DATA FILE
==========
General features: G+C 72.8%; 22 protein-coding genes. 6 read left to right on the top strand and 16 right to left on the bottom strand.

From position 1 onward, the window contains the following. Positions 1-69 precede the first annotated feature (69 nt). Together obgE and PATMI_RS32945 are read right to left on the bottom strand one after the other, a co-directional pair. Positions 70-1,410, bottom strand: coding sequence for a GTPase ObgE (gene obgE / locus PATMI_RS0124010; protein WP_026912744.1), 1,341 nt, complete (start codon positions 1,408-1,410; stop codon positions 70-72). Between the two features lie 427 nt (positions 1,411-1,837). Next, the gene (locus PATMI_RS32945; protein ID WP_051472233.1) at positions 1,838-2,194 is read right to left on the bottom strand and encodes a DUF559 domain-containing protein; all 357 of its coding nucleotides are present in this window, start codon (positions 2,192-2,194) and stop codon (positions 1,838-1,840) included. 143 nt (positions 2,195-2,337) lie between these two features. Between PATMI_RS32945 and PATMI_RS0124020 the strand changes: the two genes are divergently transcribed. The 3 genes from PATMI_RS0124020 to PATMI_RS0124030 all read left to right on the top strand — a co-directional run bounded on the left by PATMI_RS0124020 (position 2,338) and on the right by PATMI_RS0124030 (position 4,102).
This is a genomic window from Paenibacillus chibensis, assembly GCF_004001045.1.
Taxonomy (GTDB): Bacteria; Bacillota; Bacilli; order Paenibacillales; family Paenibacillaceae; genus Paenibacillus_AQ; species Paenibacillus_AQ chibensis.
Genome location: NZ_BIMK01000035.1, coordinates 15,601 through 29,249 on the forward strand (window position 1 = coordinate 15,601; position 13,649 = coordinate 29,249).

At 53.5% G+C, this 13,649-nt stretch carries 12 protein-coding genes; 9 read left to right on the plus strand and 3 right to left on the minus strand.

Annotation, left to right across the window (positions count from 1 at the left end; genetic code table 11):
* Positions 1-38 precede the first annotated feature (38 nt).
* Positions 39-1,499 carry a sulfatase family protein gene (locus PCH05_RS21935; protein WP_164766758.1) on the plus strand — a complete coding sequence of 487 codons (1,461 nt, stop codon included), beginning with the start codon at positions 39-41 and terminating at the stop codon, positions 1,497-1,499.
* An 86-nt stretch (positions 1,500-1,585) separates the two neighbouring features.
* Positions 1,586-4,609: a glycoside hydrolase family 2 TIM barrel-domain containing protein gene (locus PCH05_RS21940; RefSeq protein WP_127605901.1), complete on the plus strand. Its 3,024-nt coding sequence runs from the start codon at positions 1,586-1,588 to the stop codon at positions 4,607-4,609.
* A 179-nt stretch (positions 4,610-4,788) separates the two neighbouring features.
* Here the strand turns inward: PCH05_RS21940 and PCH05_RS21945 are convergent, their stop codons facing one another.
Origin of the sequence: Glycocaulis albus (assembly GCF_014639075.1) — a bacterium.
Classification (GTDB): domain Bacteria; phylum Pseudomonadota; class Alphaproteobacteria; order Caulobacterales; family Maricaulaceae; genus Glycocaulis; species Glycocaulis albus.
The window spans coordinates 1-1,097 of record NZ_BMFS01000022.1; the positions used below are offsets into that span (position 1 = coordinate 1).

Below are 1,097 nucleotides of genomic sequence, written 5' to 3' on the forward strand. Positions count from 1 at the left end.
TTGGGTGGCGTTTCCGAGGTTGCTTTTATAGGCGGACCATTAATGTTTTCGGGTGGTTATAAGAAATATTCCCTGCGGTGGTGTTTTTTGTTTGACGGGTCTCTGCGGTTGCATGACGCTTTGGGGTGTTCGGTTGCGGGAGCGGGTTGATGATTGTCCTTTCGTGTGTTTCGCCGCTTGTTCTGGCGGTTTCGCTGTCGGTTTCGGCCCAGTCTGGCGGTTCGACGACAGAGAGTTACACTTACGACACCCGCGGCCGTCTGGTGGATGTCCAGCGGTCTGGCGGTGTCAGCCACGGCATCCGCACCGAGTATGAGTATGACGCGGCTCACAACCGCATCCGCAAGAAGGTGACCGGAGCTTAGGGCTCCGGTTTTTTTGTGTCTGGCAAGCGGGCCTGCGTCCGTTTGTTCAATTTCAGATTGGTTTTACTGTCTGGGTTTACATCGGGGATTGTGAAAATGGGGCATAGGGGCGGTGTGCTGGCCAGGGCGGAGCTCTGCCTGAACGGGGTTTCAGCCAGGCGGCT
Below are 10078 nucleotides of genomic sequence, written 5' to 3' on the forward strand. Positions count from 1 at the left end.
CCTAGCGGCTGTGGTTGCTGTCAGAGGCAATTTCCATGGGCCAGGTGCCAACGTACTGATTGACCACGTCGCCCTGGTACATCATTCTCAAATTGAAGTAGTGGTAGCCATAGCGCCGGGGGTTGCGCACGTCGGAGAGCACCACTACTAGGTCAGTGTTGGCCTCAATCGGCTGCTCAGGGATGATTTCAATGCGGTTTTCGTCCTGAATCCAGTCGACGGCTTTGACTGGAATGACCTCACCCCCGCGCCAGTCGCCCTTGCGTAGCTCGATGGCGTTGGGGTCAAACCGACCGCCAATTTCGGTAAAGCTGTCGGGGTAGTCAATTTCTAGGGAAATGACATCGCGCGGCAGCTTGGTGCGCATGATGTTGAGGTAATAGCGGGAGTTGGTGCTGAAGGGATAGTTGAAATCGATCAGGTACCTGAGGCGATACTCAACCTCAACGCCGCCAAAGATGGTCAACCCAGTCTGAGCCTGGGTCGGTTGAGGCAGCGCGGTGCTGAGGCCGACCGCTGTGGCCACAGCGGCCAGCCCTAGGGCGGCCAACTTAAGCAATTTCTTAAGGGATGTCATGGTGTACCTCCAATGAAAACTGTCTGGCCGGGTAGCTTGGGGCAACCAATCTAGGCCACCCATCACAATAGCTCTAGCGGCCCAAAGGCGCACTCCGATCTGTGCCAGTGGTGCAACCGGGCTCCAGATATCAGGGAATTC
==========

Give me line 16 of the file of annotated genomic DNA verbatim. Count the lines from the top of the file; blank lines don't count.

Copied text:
The window spans coordinates 1-1,097 of record NZ_BMFS01000022.1; the positions used below are offsets into that span (position 1 = coordinate 1).